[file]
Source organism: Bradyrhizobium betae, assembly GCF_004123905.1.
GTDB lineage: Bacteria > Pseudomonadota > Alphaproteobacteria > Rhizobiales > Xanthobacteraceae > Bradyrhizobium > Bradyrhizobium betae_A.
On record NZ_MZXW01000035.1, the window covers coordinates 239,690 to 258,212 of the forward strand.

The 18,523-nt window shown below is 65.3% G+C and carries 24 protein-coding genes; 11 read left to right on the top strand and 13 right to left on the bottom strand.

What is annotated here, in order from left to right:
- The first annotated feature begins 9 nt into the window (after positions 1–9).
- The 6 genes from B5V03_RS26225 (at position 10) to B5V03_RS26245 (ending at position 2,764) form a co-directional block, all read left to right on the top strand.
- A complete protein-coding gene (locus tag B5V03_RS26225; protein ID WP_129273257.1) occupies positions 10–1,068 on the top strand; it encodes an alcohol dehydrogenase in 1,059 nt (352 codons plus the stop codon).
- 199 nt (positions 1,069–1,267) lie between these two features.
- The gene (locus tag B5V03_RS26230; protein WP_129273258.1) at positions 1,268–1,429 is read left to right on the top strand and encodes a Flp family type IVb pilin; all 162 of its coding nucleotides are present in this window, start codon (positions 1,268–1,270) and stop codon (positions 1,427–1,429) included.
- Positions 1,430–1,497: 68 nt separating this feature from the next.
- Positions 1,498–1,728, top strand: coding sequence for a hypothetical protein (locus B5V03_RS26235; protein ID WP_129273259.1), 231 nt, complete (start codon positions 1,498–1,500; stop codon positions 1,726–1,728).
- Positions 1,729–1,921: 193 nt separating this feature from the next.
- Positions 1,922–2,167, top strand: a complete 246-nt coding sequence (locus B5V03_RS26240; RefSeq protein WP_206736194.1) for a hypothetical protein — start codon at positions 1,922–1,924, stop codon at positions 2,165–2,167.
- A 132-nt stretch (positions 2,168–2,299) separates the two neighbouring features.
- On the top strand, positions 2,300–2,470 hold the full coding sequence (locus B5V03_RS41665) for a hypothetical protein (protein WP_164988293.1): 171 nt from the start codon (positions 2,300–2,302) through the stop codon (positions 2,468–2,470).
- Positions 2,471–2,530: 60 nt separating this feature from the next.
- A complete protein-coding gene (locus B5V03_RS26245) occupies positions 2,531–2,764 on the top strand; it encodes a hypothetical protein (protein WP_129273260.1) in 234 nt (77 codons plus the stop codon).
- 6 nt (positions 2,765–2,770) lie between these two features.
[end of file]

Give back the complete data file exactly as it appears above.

Source organism: Bradyrhizobium betae, assembly GCF_004123905.1.
GTDB lineage: Bacteria > Pseudomonadota > Alphaproteobacteria > Rhizobiales > Xanthobacteraceae > Bradyrhizobium > Bradyrhizobium betae_A.
On record NZ_MZXW01000035.1, the window covers coordinates 239,690 to 258,212 of the forward strand.

The 18,523-nt window shown below is 65.3% G+C and carries 24 protein-coding genes; 11 read left to right on the top strand and 13 right to left on the bottom strand.

What is annotated here, in order from left to right:
- The first annotated feature begins 9 nt into the window (after positions 1–9).
- The 6 genes from B5V03_RS26225 (at position 10) to B5V03_RS26245 (ending at position 2,764) form a co-directional block, all read left to right on the top strand.
- A complete protein-coding gene (locus tag B5V03_RS26225; protein ID WP_129273257.1) occupies positions 10–1,068 on the top strand; it encodes an alcohol dehydrogenase in 1,059 nt (352 codons plus the stop codon).
- 199 nt (positions 1,069–1,267) lie between these two features.
- The gene (locus tag B5V03_RS26230; protein WP_129273258.1) at positions 1,268–1,429 is read left to right on the top strand and encodes a Flp family type IVb pilin; all 162 of its coding nucleotides are present in this window, start codon (positions 1,268–1,270) and stop codon (positions 1,427–1,429) included.
- Positions 1,430–1,497: 68 nt separating this feature from the next.
- Positions 1,498–1,728, top strand: coding sequence for a hypothetical protein (locus B5V03_RS26235; protein ID WP_129273259.1), 231 nt, complete (start codon positions 1,498–1,500; stop codon positions 1,726–1,728).
- Positions 1,729–1,921: 193 nt separating this feature from the next.
- Positions 1,922–2,167, top strand: a complete 246-nt coding sequence (locus B5V03_RS26240; RefSeq protein WP_206736194.1) for a hypothetical protein — start codon at positions 1,922–1,924, stop codon at positions 2,165–2,167.
- A 132-nt stretch (positions 2,168–2,299) separates the two neighbouring features.
- On the top strand, positions 2,300–2,470 hold the full coding sequence (locus B5V03_RS41665) for a hypothetical protein (protein WP_164988293.1): 171 nt from the start codon (positions 2,300–2,302) through the stop codon (positions 2,468–2,470).
- Positions 2,471–2,530: 60 nt separating this feature from the next.
- A complete protein-coding gene (locus B5V03_RS26245) occupies positions 2,531–2,764 on the top strand; it encodes a hypothetical protein (protein WP_129273260.1) in 234 nt (77 codons plus the stop codon).
- 6 nt (positions 2,765–2,770) lie between these two features.